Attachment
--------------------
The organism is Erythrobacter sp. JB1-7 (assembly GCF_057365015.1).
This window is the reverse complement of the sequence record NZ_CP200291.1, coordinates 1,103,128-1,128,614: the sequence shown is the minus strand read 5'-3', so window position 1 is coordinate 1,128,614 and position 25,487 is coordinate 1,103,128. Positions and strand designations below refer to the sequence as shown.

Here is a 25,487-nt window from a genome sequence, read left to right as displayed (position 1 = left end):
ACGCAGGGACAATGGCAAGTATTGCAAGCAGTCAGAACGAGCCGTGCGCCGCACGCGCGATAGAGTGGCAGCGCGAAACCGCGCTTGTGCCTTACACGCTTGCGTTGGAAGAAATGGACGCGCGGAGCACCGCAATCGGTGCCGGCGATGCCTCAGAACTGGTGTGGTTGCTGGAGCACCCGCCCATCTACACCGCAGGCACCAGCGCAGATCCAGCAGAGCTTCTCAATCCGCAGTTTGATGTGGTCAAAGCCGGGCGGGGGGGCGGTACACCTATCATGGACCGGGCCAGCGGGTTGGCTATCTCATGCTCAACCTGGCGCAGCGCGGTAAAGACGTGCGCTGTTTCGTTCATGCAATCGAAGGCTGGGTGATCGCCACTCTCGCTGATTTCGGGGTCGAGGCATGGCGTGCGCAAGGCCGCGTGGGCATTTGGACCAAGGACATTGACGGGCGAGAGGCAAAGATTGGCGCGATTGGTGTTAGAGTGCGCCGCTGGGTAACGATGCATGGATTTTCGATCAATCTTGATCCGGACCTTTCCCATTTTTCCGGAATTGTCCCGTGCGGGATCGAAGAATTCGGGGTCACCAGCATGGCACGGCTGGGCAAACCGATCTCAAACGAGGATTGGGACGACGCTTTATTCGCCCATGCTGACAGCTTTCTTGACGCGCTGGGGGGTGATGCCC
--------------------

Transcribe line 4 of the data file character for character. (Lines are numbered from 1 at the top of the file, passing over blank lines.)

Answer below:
ACGCAGGGACAATGGCAAGTATTGCAAGCAGTCAGAACGAGCCGTGCGCCGCACGCGCGATAGAGTGGCAGCGCGAAACCGCGCTTGTGCCTTACACGCTTGCGTTGGAAGAAATGGACGCGCGGAGCACCGCAATCGGTGCCGGCGATGCCTCAGAACTGGTGTGGTTGCTGGAGCACCCGCCCATCTACACCGCAGGCACCAGCGCAGATCCAGCAGAGCTTCTCAATCCGCAGTTTGATGTGGTCAAAGCCGGGCGGGGGGGCGGTACACCTATCATGGACCGGGCCAGCGGGTTGGCTATCTCATGCTCAACCTGGCGCAGCGCGGTAAAGACGTGCGCTGTTTCGTTCATGCAATCGAAGGCTGGGTGATCGCCACTCTCGCTGATTTCGGGGTCGAGGCATGGCGTGCGCAAGGCCGCGTGGGCATTTGGACCAAGGACATTGACGGGCGAGAGGCAAAGATTGGCGCGATTGGTGTTAGAGTGCGCCGCTGGGTAACGATGCATGGATTTTCGATCAATCTTGATCCGGACCTTTCCCATTTTTCCGGAATTGTCCCGTGCGGGATCGAAGAATTCGGGGTCACCAGCATGGCACGGCTGGGCAAACCGATCTCAAACGAGGATTGGGACGACGCTTTATTCGCCCATGCTGACAGCTTTCTTGACGCGCTGGGGGGTGATGCCC